As the force is applied to the die 20 the capacitor bank simultaneously delivers a high amplitude, high frequency pulse of electrical energy to the connectors 22 on the die 20. For a nickel alloy powder a 1-20 KJ pulse of electrical energy is delivered at a frequency of approximately 20 KHz and an amplitude as high as the frequency switch system will allow. The electrical energy is transmitted to the connectors 14 on the container 12. The electric energy is transmitted through the powder 10 for of the order of 10 milliseconds. The electrical pulse has a waveform and amplitude that are tailored to disrupt grain boundaries and oxides. The electrical pulse is applied for of the order of 10 milliseconds such that it heats the surface of the powder 10 to increase the plasticity but does not allow substantial heat conduction into the powder 10, which could cause micro structural alteration.

An ultrasound pulse of the order of 20 kHz is also superimposed onto the shock wave to further disrupt the grain boundaries and to assist in the fragmentation of any oxides.

Once the powder 10 has been consolidated the container 12 is removed from the die 20. The preform is then removed from the container 12, either by machining or by electrolysis. Boron nitride could be used as a release agent to assist in the removal of the preform from the container.

It is possible to fabricate complex components through the repeated use of the process. In FIG. 2 preforms 10a, 10b and 10c, are placed in the container 12. Mechanical compaction is aided by coating the abutting surfaces 11 of the preforms 10a, 10b, and 10c with powder 10. The powder coated onto abutting faces 11 of the preforms 10a, 10b and 10c may be of a different composition. This is particularly beneficial when the preforms 10a, 10b and 10c are formed from powders of dissimilar materials, which cannot be joined by conventional techniques such as welding.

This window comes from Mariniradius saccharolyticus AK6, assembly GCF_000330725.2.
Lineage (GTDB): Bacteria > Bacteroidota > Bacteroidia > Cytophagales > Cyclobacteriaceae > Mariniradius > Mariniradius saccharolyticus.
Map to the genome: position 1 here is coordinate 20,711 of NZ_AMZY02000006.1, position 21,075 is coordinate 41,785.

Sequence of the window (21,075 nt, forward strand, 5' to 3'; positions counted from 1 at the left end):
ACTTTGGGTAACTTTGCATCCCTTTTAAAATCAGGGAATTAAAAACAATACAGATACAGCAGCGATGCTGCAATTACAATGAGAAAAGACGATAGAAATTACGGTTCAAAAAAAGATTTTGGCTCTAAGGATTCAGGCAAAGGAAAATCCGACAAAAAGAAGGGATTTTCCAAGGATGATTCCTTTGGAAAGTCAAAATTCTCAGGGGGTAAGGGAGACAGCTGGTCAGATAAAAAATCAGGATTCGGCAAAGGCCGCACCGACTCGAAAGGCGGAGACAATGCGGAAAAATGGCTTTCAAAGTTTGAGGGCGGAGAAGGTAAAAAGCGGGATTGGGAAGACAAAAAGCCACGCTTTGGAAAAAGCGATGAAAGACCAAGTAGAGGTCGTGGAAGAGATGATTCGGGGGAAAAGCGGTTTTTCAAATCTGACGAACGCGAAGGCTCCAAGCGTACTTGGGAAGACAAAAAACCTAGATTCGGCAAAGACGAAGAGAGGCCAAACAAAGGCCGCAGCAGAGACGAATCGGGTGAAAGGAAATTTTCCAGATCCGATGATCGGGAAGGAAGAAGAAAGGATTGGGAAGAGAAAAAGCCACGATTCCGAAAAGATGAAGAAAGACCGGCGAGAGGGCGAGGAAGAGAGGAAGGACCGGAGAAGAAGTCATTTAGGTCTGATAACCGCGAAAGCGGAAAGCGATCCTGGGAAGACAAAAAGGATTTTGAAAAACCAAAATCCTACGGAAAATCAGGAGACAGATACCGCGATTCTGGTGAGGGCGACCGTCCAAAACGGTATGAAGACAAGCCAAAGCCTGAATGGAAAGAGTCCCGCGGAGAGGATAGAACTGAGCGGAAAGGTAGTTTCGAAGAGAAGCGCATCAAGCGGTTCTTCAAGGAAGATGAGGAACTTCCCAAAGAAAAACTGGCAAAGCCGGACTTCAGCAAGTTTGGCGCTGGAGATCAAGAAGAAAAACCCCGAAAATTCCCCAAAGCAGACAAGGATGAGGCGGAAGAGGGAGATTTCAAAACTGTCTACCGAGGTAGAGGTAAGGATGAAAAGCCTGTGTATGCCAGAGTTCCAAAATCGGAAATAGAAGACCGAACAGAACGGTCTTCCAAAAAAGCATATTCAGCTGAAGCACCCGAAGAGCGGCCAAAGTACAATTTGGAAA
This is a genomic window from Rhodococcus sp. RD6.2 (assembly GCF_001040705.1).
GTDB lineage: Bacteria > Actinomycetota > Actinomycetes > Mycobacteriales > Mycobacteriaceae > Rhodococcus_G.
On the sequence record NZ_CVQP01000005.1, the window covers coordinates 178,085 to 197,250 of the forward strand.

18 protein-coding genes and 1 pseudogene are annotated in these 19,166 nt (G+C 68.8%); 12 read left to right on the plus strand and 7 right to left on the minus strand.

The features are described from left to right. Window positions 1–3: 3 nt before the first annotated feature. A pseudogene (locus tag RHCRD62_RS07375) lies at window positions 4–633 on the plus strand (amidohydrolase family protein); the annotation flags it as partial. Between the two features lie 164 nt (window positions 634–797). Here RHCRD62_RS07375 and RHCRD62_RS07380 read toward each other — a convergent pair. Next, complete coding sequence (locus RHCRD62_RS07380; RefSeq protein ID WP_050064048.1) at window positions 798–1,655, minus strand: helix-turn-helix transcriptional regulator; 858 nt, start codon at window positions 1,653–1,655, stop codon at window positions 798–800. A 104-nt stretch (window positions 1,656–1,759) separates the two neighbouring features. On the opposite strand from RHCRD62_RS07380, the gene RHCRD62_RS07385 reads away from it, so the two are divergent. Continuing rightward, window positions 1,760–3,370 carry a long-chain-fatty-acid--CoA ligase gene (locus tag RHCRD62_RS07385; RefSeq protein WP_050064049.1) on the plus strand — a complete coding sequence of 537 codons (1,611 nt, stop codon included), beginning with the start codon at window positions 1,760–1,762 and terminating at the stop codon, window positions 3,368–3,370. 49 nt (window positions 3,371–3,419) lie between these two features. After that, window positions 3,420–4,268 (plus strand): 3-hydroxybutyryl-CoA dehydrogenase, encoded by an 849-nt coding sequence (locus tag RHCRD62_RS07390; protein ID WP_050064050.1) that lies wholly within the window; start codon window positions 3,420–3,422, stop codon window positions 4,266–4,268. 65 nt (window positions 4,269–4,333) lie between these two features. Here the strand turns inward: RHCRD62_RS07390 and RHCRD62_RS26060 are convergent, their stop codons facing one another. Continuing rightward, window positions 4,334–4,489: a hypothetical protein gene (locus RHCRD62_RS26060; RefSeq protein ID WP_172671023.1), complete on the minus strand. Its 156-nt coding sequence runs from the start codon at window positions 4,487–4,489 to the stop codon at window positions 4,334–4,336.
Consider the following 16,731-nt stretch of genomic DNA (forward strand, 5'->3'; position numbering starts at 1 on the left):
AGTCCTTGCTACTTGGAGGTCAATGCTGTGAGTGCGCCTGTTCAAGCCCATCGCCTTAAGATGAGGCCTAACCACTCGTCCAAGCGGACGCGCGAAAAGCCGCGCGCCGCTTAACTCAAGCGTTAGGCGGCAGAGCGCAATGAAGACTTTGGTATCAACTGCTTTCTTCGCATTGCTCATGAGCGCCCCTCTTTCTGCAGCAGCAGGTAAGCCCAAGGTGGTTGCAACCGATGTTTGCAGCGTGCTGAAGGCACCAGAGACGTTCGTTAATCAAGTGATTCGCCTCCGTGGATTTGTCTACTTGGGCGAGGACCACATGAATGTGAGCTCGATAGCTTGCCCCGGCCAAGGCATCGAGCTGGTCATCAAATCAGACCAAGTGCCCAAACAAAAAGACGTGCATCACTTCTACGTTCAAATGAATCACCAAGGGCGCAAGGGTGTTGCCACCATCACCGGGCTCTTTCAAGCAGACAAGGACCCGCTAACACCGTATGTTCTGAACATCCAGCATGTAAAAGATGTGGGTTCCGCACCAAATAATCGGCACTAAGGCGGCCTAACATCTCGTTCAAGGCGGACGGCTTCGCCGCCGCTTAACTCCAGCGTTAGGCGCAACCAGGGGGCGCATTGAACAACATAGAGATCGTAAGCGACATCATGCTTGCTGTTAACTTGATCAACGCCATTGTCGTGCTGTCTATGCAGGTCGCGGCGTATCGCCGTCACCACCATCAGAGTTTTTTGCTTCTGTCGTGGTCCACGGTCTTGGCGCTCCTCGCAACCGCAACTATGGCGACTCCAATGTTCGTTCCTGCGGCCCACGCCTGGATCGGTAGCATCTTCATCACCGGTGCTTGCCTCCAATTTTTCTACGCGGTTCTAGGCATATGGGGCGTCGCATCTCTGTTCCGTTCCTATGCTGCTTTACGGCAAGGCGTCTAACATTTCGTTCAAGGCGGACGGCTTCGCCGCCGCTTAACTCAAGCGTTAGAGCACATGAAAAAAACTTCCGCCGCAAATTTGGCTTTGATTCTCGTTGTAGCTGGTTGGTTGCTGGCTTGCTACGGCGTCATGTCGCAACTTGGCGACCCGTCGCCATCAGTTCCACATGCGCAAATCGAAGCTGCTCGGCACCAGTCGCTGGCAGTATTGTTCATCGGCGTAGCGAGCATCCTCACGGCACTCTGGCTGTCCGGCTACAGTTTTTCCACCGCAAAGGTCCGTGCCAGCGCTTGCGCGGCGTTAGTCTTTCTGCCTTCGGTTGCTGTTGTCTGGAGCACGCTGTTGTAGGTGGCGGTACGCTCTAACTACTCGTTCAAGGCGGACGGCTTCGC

The container 12 is evacuated, sealed and placed into the die 20. A shock wave is generated in the hydrostatic medium 18 whilst an electrical pulse and ultrasound pulse is applied simultaneously to the container 12 to join the preforms 10a, 10b and 10c together.

The ultrasound pulse has a frequency of the order of 20 kHz and is superimposed onto the shock wave to further disrupt the grain boundaries and to assist in the fragmentation of any oxides.

The container 12 is then removed from the die 20 and from the joined preforms.

The method can also be used to apply a powder coating to a preform. Referring to FIG. 3 a preform 10d is placed in the container 12. Powder 10 is placed around the surfaces of the perform 10d. The powder coating 10 may be of a different composition to the perform 10d.

The container 12 is evacuated, sealed and placed into the die 20. A shock wave is generated in the hydrostatic medium 18 whilst an electrical pulse and ultrasound pulse is applied simultaneously to the container 12.

Once the powder 10 has been consolidated the container 12 is then removed from the die 20 and from the coated preform 10d.

The process described simultaneously compacts and disrupts grain boundaries and oxides in the powder 10. As the heat is not conducted into the powder 10 this comparatively cold processing route allows fine-grained preforms of consolidated powder to be produced. A fine grain structure is required to produce tough, fatigue resistant components. The process thus enables the use of low cost manufacturing route to produce high specification preforms of material from powder, join dissimilar performs together or apply powder coatings to the preforms.

On completion of the process the consolidated preforms may be further processed depending on the material properties required for a particular application. For example the preforms of consolidated powder may be subsequently sintered or hot isotropically pressed.